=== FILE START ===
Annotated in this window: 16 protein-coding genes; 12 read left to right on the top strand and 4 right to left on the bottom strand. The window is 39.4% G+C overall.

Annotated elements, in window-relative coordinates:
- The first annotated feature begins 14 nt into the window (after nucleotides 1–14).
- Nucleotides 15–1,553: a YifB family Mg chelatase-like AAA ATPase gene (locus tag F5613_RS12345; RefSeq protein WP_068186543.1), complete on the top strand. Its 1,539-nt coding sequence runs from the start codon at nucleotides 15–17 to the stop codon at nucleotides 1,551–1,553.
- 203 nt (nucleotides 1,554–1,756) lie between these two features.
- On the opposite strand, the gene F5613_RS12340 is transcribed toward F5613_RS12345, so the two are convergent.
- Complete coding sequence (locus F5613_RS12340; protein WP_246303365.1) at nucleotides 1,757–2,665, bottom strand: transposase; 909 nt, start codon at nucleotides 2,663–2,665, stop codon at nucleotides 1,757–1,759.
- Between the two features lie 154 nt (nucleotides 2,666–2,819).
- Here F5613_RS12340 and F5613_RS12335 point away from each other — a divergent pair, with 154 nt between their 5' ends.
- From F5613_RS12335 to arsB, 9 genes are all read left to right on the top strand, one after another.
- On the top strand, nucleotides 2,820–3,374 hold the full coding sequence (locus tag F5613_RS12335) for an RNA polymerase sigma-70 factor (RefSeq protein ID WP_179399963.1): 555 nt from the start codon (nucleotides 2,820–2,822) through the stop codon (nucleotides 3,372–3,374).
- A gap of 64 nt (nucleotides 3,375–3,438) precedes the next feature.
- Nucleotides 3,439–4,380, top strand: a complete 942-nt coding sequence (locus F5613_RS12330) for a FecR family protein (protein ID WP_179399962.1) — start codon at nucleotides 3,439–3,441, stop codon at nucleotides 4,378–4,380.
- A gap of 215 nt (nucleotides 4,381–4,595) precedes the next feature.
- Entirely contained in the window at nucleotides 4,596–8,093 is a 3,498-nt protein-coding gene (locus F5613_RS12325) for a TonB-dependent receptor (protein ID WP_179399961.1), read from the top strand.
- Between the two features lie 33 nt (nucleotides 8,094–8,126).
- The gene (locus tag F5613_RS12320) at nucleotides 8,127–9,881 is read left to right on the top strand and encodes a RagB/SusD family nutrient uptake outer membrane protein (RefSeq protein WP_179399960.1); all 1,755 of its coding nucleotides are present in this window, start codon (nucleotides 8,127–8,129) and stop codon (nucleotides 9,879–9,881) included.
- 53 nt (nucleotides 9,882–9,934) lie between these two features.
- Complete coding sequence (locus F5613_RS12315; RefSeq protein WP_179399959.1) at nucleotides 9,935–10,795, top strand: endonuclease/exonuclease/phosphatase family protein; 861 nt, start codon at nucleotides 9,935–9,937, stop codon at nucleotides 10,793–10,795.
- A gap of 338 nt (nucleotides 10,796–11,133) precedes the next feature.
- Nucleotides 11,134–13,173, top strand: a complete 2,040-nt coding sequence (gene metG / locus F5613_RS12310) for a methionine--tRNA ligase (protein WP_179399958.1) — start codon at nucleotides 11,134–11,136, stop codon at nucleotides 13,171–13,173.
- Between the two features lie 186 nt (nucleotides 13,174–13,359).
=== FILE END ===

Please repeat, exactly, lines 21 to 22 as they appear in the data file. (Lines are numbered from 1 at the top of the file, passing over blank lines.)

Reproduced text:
- Nucleotides 11,134–13,173, top strand: a complete 2,040-nt coding sequence (gene metG / locus F5613_RS12310) for a methionine--tRNA ligase (protein WP_179399958.1) — start codon at nucleotides 11,134–11,136, stop codon at nucleotides 13,171–13,173.
- Between the two features lie 186 nt (nucleotides 13,174–13,359).